10. The display of claim 6 including a color wheel.
11. The display of claim 6 including an electrically tunable color filter.
12. The display of claim 6 including a projection lens.
13. The display of claim 6 wherein said single walled carbon nanotubes amount to less than one percent of said liquid crystal material on a weight percent.
14. The display of claim 6 wherein said liquid crystal material is covered by a transparent top electrode.
15. A method comprising:
using single walled carbon nanotubes in liquid crystal material to form images.
16. The method of claim 15 including using a liquid crystal material having less than one percent carbon nanotubes on a weight percentage basis.
17. The method of claim 15 including operating a liquid crystal-on-silicon imager.
18. The method of claim 15 including using said imager in a rear projection display.
19. The method of claim 15 including using said imager in a front projector.
Description
    BACKGROUND
  • [0001]
    This invention relates generally to projection display systems, particularly, to the rear projection televisions and front projectors. The projection display systems use one or more microdisplays to create the image.
  • [0002]
    In some embodiments, the microdisplay may be formed using a liquid crystal-on-silicon (LCOS) imager. Liquid crystal-on-silicon microdisplays have better resolution than other microdisplay technologies. However, the major limitations of the liquid-crystal based display technologies are lower switching speed and higher drive current. The lower on/off speed prevents implementation of cost effective one panel optical engines at the required field and frame rates. The high operating voltage increases power dissipation complicating the thermomechanical design.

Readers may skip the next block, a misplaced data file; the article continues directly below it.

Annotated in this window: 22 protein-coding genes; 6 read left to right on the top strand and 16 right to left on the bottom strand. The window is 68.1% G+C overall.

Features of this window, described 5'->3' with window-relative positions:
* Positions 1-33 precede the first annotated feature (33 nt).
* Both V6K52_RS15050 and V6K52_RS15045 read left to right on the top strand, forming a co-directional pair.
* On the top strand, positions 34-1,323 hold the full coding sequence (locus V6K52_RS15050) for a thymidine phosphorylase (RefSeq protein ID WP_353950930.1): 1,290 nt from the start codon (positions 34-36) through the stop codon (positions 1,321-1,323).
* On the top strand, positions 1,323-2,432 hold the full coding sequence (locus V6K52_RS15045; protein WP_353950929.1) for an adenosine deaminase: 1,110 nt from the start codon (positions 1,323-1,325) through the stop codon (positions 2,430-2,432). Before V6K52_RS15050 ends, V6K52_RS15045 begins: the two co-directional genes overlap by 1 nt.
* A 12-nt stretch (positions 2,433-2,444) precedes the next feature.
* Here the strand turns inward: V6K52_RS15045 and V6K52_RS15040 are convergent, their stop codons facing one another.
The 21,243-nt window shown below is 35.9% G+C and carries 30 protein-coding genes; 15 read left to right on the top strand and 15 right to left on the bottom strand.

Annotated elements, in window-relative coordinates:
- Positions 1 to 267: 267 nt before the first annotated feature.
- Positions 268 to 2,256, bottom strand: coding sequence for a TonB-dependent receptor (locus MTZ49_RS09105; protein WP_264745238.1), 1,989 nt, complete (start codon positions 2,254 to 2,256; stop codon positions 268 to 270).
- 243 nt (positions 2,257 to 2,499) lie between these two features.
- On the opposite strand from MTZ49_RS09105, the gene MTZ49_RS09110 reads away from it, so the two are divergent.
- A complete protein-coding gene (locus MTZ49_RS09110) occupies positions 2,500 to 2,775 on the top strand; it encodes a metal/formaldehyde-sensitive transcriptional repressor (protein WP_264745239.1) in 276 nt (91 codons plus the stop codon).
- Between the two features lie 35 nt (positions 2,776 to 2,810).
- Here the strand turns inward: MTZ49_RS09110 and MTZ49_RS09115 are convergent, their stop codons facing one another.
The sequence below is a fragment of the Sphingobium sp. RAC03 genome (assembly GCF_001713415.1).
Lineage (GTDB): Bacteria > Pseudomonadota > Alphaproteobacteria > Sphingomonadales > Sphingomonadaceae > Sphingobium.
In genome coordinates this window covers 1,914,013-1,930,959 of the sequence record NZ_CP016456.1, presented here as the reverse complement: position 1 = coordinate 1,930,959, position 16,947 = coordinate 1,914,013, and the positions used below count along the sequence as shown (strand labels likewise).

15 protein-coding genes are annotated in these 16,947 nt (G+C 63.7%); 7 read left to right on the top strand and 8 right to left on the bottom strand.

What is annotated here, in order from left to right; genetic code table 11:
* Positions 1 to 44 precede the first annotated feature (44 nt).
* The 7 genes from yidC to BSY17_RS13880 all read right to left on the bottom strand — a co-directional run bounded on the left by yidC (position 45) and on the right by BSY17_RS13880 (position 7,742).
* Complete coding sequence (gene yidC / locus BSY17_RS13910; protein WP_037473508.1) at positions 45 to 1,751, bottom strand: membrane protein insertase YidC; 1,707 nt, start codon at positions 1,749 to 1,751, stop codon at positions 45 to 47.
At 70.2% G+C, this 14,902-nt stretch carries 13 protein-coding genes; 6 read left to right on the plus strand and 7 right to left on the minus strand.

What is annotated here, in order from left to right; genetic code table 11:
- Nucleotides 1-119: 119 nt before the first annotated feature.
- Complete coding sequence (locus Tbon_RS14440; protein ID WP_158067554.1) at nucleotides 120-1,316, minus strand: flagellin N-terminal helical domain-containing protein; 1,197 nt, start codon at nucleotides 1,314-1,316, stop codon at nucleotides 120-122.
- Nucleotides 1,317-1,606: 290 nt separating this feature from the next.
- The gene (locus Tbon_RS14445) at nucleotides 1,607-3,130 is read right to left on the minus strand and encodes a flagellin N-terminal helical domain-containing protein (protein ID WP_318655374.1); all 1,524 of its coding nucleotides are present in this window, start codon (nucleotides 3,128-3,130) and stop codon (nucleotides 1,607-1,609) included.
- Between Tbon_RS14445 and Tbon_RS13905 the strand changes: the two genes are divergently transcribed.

• [0003]
    Thus, there is a need for ways to make microdisplay imagers based on liquid crystal materials with enhanced switching speed and/or lower drive voltage.
  • BRIEF DESCRIPTION OF THE DRAWINGS
  • [0004]
    FIG. 1 is a schematic depiction of one embodiment of the present invention;
  • [0005]
    FIG. 2 is a schematic depiction of a rear projection display using the imager of FIG. 1; and
  • [0006]
    FIG. 3 is a schematic depiction of an electrical system for the embodiment of FIG. 2.